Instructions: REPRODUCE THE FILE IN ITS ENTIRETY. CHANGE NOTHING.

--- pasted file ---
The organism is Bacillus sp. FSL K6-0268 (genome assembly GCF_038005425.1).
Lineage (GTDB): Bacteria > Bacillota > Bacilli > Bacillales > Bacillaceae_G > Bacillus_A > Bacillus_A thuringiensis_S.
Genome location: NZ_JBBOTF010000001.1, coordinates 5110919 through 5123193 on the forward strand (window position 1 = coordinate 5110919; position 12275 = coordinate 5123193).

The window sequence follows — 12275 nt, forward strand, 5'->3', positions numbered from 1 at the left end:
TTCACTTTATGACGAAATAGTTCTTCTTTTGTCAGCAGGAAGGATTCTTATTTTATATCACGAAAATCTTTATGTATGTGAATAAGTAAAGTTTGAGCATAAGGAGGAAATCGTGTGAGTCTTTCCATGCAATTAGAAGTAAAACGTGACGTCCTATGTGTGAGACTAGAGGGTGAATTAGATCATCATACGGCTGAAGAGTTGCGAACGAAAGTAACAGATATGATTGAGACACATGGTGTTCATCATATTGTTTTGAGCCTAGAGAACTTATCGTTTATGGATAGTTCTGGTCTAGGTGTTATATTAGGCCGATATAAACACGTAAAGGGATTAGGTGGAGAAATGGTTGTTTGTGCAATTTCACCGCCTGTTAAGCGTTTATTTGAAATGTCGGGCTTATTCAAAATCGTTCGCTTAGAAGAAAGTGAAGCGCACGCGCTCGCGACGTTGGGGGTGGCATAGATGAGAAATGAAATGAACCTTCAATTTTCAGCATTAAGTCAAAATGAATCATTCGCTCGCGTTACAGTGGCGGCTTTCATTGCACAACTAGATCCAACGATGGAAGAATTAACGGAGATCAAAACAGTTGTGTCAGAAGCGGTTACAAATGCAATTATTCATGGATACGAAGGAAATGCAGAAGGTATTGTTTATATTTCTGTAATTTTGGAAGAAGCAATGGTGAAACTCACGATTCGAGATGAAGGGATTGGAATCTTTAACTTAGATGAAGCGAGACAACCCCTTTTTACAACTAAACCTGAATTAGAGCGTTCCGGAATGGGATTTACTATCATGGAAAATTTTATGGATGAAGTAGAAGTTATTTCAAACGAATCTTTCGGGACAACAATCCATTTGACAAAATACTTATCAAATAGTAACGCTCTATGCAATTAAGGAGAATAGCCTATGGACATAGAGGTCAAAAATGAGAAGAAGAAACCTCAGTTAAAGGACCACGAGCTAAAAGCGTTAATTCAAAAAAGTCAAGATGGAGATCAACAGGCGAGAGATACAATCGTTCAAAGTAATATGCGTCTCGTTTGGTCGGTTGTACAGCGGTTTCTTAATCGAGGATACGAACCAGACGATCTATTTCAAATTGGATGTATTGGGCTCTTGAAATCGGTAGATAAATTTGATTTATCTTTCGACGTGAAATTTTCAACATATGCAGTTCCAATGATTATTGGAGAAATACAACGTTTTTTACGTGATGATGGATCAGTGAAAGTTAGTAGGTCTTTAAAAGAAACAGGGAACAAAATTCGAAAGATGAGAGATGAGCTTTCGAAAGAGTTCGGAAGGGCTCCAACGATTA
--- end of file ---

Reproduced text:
The organism is Bacillus sp. FSL K6-0268 (genome assembly GCF_038005425.1).
Lineage (GTDB): Bacteria > Bacillota > Bacilli > Bacillales > Bacillaceae_G > Bacillus_A > Bacillus_A thuringiensis_S.
Genome location: NZ_JBBOTF010000001.1, coordinates 5110919 through 5123193 on the forward strand (window position 1 = coordinate 5110919; position 12275 = coordinate 5123193).

The window sequence follows — 12275 nt, forward strand, 5'->3', positions numbered from 1 at the left end:
TTCACTTTATGACGAAATAGTTCTTCTTTTGTCAGCAGGAAGGATTCTTATTTTATATCACGAAAATCTTTATGTATGTGAATAAGTAAAGTTTGAGCATAAGGAGGAAATCGTGTGAGTCTTTCCATGCAATTAGAAGTAAAACGTGACGTCCTATGTGTGAGACTAGAGGGTGAATTAGATCATCATACGGCTGAAGAGTTGCGAACGAAAGTAACAGATATGATTGAGACACATGGTGTTCATCATATTGTTTTGAGCCTAGAGAACTTATCGTTTATGGATAGTTCTGGTCTAGGTGTTATATTAGGCCGATATAAACACGTAAAGGGATTAGGTGGAGAAATGGTTGTTTGTGCAATTTCACCGCCTGTTAAGCGTTTATTTGAAATGTCGGGCTTATTCAAAATCGTTCGCTTAGAAGAAAGTGAAGCGCACGCGCTCGCGACGTTGGGGGTGGCATAGATGAGAAATGAAATGAACCTTCAATTTTCAGCATTAAGTCAAAATGAATCATTCGCTCGCGTTACAGTGGCGGCTTTCATTGCACAACTAGATCCAACGATGGAAGAATTAACGGAGATCAAAACAGTTGTGTCAGAAGCGGTTACAAATGCAATTATTCATGGATACGAAGGAAATGCAGAAGGTATTGTTTATATTTCTGTAATTTTGGAAGAAGCAATGGTGAAACTCACGATTCGAGATGAAGGGATTGGAATCTTTAACTTAGATGAAGCGAGACAACCCCTTTTTACAACTAAACCTGAATTAGAGCGTTCCGGAATGGGATTTACTATCATGGAAAATTTTATGGATGAAGTAGAAGTTATTTCAAACGAATCTTTCGGGACAACAATCCATTTGACAAAATACTTATCAAATAGTAACGCTCTATGCAATTAAGGAGAATAGCCTATGGACATAGAGGTCAAAAATGAGAAGAAGAAACCTCAGTTAAAGGACCACGAGCTAAAAGCGTTAATTCAAAAAAGTCAAGATGGAGATCAACAGGCGAGAGATACAATCGTTCAAAGTAATATGCGTCTCGTTTGGTCGGTTGTACAGCGGTTTCTTAATCGAGGATACGAACCAGACGATCTATTTCAAATTGGATGTATTGGGCTCTTGAAATCGGTAGATAAATTTGATTTATCTTTCGACGTGAAATTTTCAACATATGCAGTTCCAATGATTATTGGAGAAATACAACGTTTTTTACGTGATGATGGATCAGTGAAAGTTAGTAGGTCTTTAAAAGAAACAGGGAACAAAATTCGAAAGATGAGAGATGAGCTTTCGAAAGAGTTCGGAAGGGCTCCAACGATTA